Journal of the Royal Statistical Society. Series A (Statistics in Society)
Applications and Case Studies Improving the Quality of Economic Data: Lessons from the HRS and AHEAD [статья]
Опубликовано на портале: 26-04-2003F. Thomas Juster, James P. Smith Journal of the Royal Statistical Society. Series A (Statistics in Society). 1997. Vol. Vol. 92. No. 440. P. pp. 1268-1278.
Missing data are an increasingly important problem in economic surveys, especially when trying to measure household wealth. However, some relatively simple new survey methods such as follow-up brackets appear to appreciably improve the quality of household economic data. Brackets represent partial responses to asset questions and apparently significantly reduce item nonresponse. Brackets also provide a remedy to deal with nonignorable nonresponse bias, a critical problem with economic survey data.
Producing Monthly Estimates of Unemployment of Employment Accounting to the International Labour Definition [статья]
Опубликовано на портале: 22-09-2003David Steel Journal of the Royal Statistical Society. Series A (Statistics in Society). 1997. Vol. Vol. 160. No. 1. . P. pp. 5-46..
Monthly unemployment statistics are available in Britain from a monthly count of the number of people claiming unemployment-related benefits. There has been considerable debate on the appropriateness of this measure. Unemployment and employment statistics are available quarterly from the Labour Force Survey (LFS), using International Labour Office (ILO) definitions. In this paper various options for producing monthly unemployment estimates according to the ILO definition are examined. Methods considered are a monthly LFS, calculating rolling averages from the quarterly LFS, and methods which combine LFS and claimant count data. It is proposed that a monthly LFS of 60 000 households be introduced which can produce monthly estimates of total unemployment and more detailed estimates quarterly. Such a survey would also fill an important gap by providing monthly employment statistics which are needed to provide a complete picture of the labour market.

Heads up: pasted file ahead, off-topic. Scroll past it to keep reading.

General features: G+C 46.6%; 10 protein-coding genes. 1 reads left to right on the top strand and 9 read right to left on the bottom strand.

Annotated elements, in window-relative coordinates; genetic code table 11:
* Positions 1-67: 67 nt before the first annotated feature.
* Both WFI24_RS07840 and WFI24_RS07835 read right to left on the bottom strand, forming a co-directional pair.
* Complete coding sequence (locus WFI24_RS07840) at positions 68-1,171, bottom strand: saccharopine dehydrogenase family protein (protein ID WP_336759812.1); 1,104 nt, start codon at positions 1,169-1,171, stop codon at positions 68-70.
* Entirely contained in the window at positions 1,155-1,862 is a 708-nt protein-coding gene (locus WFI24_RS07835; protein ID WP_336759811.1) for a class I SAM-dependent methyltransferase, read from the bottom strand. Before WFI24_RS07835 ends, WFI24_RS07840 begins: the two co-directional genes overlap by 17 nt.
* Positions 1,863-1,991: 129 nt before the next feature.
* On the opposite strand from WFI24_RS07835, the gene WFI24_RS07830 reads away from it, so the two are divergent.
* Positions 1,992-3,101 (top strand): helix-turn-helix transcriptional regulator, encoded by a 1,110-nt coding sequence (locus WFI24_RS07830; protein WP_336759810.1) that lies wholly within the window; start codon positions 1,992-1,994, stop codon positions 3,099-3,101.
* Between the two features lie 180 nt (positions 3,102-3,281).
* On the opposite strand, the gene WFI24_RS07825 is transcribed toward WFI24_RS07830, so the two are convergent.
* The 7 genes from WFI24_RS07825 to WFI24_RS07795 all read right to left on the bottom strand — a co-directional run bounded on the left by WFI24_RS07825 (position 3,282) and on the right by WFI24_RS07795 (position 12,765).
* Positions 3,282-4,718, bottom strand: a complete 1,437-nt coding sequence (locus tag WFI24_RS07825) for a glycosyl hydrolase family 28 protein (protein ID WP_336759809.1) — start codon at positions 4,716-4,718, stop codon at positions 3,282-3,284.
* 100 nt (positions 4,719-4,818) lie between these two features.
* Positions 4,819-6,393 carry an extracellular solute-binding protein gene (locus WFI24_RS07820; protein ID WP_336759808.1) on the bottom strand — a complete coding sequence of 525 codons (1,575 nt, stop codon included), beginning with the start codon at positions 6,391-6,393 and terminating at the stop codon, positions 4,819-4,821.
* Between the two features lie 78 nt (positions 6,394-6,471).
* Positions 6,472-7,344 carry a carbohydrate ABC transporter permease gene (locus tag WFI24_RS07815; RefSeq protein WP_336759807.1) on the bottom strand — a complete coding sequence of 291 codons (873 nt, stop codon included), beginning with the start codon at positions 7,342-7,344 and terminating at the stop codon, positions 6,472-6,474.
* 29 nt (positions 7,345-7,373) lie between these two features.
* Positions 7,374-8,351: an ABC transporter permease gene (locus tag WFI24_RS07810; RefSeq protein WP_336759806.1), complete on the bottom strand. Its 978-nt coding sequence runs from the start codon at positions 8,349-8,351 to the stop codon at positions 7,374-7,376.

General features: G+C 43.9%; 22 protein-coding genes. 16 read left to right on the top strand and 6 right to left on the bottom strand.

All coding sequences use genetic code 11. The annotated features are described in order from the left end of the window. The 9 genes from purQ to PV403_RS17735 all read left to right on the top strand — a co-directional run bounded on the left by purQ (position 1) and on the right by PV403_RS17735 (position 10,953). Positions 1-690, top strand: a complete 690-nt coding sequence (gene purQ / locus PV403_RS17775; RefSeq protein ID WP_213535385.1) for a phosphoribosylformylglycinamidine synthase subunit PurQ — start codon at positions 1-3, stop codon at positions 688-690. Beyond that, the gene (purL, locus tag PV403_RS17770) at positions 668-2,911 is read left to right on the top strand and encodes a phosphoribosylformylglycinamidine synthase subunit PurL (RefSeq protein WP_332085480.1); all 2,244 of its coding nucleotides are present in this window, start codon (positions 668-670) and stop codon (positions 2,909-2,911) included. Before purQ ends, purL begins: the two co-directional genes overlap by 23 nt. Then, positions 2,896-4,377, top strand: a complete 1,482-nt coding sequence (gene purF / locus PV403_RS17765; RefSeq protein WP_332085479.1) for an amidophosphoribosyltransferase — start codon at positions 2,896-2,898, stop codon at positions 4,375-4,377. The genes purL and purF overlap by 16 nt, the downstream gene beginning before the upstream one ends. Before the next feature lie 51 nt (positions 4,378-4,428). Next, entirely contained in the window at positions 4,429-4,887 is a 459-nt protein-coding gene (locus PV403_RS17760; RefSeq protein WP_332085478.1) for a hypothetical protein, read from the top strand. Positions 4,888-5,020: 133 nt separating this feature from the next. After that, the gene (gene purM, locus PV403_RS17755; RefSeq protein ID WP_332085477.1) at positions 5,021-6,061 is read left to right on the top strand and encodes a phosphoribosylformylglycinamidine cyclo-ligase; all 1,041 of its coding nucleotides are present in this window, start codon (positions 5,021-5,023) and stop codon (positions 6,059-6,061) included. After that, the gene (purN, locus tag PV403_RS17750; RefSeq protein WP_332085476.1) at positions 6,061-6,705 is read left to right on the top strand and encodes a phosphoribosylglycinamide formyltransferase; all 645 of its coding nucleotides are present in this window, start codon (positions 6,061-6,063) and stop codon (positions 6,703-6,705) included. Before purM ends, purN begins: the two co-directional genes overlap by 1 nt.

Опубликовано на портале: 19-07-2004Juha M. Alho Journal of the Royal Statistical Society. Series A (Statistics in Society). 1997. Vol. 160. No. 1. P. 71-85.
Current official population forecasts differ little from those that Whelpton made 50 years ago either in the cohort-component methodology used or in the arguments used to motivate the assumptions. However, Whelpton produced some of the most erroneous forecasts of this century. This suggests that current forecasters should ensure that they give users an assessment of the uncertainty of their forecasts. We show how simple statistical methods can be combined with expert judgment to arrive at an overall predictive distribution for the future population. We apply the methods to a world population forecast that was made in 1994. Accepting that point forecast, we find that the probability is only about 2% that the world population in the year 2030 will be less than the low scenario of 8317 million. The probability that the world population will exceed the high scenario of 10736 million is about 13%. Similarly, the probability is only about 51% that the high-low interval of a recent United Nations (UN) forecast will contain the true population in the year 2025. Even if we consider the UN high-low intervals as conditional on the possible future policies of its member states, they appear to have a relatively small probability of encompassing the future population.